The decision is causing quite a stir in Torquay. "Every game has a code of conduct, and he has undeniably broken that code," admits Alan Horwell, President of the local Kings Bowling Club in Torquay. "Perhaps he needed to have a stick waved at him to be brought back into line. But 10 years? Most bowls players around here think the ban is far too draconian. He's hardly a monster."
As I sit in Sanders's bed-sit sipping a cup of tea, I fail to detect any wickedness in the man. With long hair, a scruffy appearance and a thick Devon accent, he may not look and sound like the archetypal bowls player, but then again who would want to?
"Nah, I'm not a monster," he says. "He [Mr Smerdon, the secretary of the Devon County Bowling Association] doesn't like me. He's made that clear and I've got no power over the man. I called him a tosser, and I'm proud of the thing I said. I really wanted to let him know what he is."
How does such a sedate game manage to arouse such passions? "I should be in Kuala Lumpur now, playing in the Commonwealth Games. Not only that, but I should have been playing for England years ago. Smerdon is the Devon secretary. If I don't get picked for Devon, I can't play for England. Because I'm a bit rebellious and I've got long hair and always say my bit, he doesn't like it because he's jealous."
Sanders started playing bowls with his grandparents when he was 11. By the time he was 16, he was regularly beating far more experienced and senior players. "It's bound to upset them. Think about it. I'm not just winning, I'm entertaining as well. Years ago, most people would watch snooker because Alex Higgins and Jimmy White were characters and that. Otherwise, snooker's really boring to watch. Well, it's the same with bowls. But I guarantee you that if I was on TV, even if I lost the first round, the sponsors would want me back. I'm unique. I've been told that."
Sanders has described himself as the John McEnroe of bowling. But we're talking bowls here; it's hardly pulse-racing stuff, is it? Besides, if you hurled a bowling ball at the ground in rage you'd just break your foot. "Look," says the Gazza of the green, "bowls is crap to watch but when you start playing, it becomes really addictive. It's like golf: you end up playing against yourself. You get a wood close to the jack, and you just want to get the next wood even closer."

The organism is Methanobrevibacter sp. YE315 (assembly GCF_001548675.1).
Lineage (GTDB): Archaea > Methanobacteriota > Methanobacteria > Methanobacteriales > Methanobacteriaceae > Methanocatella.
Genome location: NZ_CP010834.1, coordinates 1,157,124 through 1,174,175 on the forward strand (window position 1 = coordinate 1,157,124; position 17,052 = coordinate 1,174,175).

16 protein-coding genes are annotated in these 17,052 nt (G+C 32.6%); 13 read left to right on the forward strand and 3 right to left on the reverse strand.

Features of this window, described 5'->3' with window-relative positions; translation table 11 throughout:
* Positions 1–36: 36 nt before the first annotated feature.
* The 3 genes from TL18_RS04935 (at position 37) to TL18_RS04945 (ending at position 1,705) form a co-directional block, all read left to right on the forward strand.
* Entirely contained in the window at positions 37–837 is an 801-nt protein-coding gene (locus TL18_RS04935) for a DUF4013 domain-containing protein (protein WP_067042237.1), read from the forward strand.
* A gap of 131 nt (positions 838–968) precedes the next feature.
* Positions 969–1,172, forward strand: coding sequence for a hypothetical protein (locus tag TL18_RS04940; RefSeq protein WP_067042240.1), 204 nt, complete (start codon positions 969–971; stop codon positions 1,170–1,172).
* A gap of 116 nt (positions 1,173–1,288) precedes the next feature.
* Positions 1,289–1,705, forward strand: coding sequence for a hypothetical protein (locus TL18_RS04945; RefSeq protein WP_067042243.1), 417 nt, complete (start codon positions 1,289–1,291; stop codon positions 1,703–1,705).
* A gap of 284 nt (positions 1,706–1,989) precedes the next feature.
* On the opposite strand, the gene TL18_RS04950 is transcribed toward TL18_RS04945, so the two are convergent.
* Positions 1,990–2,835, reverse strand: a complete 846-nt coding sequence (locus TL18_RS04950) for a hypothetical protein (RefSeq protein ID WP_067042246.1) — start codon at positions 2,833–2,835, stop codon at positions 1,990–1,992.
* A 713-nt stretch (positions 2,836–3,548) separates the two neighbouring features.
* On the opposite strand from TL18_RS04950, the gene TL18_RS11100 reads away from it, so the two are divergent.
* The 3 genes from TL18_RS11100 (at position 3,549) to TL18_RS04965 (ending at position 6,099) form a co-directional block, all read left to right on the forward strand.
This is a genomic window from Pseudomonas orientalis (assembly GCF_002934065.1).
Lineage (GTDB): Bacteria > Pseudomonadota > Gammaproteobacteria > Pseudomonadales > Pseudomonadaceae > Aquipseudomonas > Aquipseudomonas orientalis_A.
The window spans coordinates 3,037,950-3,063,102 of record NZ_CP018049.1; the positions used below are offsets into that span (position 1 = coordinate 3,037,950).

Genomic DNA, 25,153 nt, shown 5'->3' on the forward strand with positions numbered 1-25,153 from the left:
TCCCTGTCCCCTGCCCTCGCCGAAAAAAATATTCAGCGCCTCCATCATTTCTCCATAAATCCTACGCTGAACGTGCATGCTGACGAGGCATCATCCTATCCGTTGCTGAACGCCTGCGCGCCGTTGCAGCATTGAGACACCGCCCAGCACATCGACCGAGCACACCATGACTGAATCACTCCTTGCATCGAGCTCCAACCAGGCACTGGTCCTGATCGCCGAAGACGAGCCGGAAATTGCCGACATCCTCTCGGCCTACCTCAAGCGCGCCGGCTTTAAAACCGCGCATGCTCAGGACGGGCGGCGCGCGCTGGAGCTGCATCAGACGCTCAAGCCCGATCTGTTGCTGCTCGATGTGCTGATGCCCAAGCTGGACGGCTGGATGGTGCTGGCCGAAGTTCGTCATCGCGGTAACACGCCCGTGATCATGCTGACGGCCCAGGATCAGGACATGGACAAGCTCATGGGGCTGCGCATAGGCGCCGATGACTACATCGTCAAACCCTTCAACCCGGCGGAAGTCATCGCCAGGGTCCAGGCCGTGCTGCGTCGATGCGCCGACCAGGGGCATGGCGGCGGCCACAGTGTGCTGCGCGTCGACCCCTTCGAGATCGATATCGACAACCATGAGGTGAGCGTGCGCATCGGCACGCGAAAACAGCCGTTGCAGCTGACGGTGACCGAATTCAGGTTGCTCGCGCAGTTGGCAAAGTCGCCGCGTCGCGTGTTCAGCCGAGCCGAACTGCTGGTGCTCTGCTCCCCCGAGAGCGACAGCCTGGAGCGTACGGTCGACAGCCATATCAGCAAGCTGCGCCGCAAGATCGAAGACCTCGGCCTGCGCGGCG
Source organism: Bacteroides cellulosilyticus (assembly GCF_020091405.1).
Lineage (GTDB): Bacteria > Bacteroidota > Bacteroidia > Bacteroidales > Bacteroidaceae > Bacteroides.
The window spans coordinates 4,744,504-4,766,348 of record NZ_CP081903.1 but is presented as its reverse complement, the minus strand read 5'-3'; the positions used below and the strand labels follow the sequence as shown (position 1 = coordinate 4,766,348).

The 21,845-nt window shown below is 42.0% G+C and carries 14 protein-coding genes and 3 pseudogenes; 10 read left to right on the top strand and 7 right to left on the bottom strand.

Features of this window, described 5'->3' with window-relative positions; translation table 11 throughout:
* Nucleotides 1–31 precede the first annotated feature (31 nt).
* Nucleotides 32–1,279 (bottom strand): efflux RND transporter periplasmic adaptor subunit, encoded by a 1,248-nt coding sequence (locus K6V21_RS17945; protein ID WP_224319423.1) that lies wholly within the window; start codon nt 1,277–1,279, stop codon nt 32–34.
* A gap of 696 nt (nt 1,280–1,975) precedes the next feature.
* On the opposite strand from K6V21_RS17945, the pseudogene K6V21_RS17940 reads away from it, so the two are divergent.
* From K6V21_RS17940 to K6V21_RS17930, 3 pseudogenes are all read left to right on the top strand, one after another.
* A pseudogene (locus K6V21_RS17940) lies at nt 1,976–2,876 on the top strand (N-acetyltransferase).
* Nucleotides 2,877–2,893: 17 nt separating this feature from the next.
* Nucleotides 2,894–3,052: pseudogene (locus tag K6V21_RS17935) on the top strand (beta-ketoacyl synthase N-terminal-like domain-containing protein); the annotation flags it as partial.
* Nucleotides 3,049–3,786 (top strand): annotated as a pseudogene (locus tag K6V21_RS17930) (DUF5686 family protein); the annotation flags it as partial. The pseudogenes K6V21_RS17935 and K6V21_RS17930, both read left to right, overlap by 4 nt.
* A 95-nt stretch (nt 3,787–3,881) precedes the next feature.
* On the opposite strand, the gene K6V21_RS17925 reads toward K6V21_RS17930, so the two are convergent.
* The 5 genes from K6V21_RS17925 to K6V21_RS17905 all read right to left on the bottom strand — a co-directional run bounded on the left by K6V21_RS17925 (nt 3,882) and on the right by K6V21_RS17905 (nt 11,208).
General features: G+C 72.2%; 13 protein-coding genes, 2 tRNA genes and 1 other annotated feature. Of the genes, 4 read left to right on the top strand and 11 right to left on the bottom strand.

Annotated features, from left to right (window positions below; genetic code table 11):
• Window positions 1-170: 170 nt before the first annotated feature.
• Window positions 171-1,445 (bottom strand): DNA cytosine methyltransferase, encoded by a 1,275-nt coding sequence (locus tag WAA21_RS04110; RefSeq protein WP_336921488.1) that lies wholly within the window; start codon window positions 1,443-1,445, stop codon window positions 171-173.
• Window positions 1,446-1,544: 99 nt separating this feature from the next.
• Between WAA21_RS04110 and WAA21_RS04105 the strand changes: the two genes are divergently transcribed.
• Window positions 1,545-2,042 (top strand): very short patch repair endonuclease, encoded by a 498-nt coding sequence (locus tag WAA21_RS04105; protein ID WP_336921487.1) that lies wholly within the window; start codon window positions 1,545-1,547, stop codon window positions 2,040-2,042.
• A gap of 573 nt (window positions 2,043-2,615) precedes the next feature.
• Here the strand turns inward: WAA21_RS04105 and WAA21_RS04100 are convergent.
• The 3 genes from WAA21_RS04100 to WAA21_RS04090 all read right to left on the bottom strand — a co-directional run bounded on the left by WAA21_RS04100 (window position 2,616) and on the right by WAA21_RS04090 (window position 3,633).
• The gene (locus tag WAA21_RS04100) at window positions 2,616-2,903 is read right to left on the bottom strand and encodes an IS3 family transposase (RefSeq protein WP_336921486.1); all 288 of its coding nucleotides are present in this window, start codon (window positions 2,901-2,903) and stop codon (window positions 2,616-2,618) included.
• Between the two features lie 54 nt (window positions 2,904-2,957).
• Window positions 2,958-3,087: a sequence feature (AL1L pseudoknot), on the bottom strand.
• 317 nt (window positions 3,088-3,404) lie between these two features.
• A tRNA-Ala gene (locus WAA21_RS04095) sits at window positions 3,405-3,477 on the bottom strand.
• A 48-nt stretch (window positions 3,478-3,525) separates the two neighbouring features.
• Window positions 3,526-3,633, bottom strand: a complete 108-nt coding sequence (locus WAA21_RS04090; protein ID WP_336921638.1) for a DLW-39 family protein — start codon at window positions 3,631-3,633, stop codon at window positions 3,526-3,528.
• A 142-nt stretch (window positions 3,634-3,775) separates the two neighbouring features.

"If you don't believe me, let's go and have a game." We are on the local green ready for battle. As I misjudge the distance and angle of my first delivery, I try to divert his, and the onlookers', attention with a question. "Why is it that so few young people play, and even fewer would want to associate themselves with the game?"
"That's not true," replies Sanders. "More and more kids are playing. I mean, I'm the kind of guy to raise the profile of the sport and encourage different people to play. Once they try it, they're hooked."
"Really?" I casually retrieve my wood from the adjacent green. "Yeah," he says. "I've took gangsters out that I know who wouldn't dream of going near a bowling green to spoil their street cred sort of thing. But after a game, they're begging me to take them down again."
Torquay's meanest gangsters playing bowls. Mr Tarantino should know about this. So is Griff Sanders entirely blameless for his current predicament?
"No, it's true, I've had warnings in the past. Like the time I said `fuck' for playing a bad shot and a woman complained. Or when I pretended to be drunk during a tournament - I was only joking though. Anyway, I apologised to the committee after the incident. But as far as calling John Smerdon a tosser, though, there's no way on this earth that I'm going to say sorry."Reuse content